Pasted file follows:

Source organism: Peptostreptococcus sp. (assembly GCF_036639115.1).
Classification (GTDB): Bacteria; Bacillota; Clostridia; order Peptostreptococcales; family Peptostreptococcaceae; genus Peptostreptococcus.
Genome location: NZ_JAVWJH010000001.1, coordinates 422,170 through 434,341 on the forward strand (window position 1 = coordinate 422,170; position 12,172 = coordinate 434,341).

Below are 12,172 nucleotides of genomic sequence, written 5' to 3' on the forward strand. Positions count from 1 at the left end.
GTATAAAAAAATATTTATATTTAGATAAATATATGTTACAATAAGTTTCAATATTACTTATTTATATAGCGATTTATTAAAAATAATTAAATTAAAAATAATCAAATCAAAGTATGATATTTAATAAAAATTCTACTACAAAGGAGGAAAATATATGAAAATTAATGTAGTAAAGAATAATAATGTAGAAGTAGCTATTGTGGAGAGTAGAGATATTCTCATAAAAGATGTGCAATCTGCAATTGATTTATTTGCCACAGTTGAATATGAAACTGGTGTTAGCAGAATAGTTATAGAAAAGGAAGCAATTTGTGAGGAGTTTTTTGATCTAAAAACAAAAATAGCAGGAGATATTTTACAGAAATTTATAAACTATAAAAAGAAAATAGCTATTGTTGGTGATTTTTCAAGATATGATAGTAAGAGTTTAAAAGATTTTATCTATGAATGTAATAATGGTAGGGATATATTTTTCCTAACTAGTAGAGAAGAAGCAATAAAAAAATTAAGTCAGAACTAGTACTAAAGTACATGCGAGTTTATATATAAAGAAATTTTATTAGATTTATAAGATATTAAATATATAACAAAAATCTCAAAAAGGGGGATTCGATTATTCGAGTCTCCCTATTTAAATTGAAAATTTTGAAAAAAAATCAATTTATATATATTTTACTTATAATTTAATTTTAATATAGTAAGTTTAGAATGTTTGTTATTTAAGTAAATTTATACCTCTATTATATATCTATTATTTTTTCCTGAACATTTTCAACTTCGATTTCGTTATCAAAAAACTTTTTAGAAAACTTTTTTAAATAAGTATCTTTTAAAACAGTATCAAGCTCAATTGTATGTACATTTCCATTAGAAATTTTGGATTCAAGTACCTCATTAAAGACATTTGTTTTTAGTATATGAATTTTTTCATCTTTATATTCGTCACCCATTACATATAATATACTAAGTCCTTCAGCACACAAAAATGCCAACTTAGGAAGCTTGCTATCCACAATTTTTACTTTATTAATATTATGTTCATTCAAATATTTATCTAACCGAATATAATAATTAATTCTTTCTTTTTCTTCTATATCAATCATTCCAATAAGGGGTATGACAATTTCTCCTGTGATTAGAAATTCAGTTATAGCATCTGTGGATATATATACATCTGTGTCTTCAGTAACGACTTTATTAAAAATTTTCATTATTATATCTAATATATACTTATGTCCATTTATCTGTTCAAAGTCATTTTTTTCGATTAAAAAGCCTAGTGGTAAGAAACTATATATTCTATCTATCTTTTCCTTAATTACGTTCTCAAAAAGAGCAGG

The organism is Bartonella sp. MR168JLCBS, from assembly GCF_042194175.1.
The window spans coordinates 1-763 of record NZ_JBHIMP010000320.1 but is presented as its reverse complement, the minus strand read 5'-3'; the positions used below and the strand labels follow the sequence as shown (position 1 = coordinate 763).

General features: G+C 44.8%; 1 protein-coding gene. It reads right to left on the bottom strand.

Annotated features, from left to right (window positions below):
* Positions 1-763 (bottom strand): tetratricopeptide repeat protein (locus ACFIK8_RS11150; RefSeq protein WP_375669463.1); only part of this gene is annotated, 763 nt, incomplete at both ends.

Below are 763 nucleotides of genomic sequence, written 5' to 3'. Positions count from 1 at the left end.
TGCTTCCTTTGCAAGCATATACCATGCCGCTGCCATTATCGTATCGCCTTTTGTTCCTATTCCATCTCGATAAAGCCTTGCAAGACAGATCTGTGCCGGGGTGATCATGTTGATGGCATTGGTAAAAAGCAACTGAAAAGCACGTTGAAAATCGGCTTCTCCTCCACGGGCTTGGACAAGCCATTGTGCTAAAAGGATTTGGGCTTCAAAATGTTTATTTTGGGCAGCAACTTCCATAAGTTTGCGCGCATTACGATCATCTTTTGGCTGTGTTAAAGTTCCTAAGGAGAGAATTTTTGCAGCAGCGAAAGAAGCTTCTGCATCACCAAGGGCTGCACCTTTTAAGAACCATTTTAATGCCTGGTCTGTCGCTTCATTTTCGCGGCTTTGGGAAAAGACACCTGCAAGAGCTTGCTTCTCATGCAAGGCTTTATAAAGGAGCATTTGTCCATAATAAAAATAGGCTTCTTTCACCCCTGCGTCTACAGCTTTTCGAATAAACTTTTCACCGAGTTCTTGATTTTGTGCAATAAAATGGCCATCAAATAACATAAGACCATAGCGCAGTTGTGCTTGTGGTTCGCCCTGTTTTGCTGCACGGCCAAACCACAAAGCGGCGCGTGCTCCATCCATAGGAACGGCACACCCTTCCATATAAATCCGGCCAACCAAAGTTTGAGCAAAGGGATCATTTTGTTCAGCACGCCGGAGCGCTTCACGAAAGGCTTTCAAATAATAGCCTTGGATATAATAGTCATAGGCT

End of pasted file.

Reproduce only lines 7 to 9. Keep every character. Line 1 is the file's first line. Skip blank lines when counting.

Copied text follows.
The window spans coordinates 1-763 of record NZ_JBHIMP010000320.1 but is presented as its reverse complement, the minus strand read 5'-3'; the positions used below and the strand labels follow the sequence as shown (position 1 = coordinate 763).

General features: G+C 44.8%; 1 protein-coding gene. It reads right to left on the bottom strand.

Annotated features, from left to right (window positions below):